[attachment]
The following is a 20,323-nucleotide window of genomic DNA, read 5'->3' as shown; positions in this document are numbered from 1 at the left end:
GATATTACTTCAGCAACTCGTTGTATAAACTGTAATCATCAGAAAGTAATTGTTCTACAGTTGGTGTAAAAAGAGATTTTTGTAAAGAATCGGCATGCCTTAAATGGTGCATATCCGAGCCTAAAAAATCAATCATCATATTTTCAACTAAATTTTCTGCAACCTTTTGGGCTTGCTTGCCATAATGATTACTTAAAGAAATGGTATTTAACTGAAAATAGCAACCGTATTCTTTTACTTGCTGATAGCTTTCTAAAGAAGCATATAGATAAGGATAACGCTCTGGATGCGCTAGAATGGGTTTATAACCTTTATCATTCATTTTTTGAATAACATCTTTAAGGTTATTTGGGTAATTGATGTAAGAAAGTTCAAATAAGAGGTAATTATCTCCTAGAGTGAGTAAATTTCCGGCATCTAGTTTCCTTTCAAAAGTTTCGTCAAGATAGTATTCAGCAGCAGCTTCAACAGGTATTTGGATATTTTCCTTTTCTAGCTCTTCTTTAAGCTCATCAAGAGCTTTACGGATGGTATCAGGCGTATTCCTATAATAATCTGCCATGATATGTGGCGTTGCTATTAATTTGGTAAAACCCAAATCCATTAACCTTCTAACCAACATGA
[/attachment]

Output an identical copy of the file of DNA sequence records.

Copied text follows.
The following is a 20,323-nucleotide window of genomic DNA, read 5'->3' as shown; positions in this document are numbered from 1 at the left end:
GATATTACTTCAGCAACTCGTTGTATAAACTGTAATCATCAGAAAGTAATTGTTCTACAGTTGGTGTAAAAAGAGATTTTTGTAAAGAATCGGCATGCCTTAAATGGTGCATATCCGAGCCTAAAAAATCAATCATCATATTTTCAACTAAATTTTCTGCAACCTTTTGGGCTTGCTTGCCATAATGATTACTTAAAGAAATGGTATTTAACTGAAAATAGCAACCGTATTCTTTTACTTGCTGATAGCTTTCTAAAGAAGCATATAGATAAGGATAACGCTCTGGATGCGCTAGAATGGGTTTATAACCTTTATCATTCATTTTTTGAATAACATCTTTAAGGTTATTTGGGTAATTGATGTAAGAAAGTTCAAATAAGAGGTAATTATCTCCTAGAGTGAGTAAATTTCCGGCATCTAGTTTCCTTTCAAAAGTTTCGTCAAGATAGTATTCAGCAGCAGCTTCAACAGGTATTTGGATATTTTCCTTTTCTAGCTCTTCTTTAAGCTCATCAAGAGCTTTACGGATGGTATCAGGCGTATTCCTATAATAATCTGCCATGATATGTGGCGTTGCTATTAATTTGGTAAAACCCAAATCCATTAACCTTCTAACCAACATGA